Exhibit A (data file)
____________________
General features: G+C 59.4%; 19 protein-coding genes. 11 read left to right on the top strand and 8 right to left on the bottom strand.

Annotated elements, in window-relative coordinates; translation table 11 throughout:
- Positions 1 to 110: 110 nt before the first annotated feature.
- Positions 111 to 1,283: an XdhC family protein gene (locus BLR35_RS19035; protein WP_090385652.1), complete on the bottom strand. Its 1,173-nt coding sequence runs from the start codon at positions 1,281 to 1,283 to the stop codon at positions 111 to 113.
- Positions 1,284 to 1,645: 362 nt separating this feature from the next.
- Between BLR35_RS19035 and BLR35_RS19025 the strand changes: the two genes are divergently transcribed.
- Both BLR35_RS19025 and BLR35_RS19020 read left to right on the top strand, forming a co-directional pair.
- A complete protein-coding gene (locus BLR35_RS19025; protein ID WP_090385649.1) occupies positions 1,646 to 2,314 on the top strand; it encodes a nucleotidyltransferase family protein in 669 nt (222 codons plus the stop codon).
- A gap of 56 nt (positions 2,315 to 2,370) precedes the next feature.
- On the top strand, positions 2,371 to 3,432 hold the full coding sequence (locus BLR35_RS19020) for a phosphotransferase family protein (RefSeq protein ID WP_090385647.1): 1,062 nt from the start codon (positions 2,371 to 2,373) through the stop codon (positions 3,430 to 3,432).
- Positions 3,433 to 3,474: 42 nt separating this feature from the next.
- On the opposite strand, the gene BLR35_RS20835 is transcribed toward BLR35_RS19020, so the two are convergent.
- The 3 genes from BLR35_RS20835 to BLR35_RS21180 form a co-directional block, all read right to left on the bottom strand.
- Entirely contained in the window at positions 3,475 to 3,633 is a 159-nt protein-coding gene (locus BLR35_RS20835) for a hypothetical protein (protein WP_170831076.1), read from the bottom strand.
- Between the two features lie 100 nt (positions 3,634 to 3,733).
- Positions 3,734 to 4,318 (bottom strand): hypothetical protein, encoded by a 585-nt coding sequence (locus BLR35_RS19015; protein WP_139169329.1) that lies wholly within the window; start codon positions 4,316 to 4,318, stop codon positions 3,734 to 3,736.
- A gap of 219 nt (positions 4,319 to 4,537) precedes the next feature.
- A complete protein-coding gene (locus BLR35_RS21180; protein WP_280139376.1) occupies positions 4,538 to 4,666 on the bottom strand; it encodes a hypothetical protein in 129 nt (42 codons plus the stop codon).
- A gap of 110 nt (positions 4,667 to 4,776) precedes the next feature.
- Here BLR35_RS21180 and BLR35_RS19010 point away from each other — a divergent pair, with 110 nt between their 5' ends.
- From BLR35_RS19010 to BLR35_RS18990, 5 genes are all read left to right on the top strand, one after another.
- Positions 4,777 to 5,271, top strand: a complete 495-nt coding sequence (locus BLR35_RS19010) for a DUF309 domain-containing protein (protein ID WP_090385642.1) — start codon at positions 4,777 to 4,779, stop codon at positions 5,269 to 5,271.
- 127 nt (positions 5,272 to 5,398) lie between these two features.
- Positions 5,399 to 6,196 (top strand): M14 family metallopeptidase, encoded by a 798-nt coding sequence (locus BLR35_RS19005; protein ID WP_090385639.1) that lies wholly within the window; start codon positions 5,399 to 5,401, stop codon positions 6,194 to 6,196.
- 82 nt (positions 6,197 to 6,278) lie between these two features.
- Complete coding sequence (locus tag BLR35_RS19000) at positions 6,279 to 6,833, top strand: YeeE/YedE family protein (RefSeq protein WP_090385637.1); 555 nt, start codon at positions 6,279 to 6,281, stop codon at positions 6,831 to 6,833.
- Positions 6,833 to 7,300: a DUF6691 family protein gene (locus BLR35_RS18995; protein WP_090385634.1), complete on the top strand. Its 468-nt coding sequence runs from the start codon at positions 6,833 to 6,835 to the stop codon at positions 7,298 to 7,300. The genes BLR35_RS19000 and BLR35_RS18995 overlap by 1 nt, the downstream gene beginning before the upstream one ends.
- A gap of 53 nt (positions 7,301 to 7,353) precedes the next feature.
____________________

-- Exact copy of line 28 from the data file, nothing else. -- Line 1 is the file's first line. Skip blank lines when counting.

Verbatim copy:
- A gap of 53 nt (positions 7,301 to 7,353) precedes the next feature.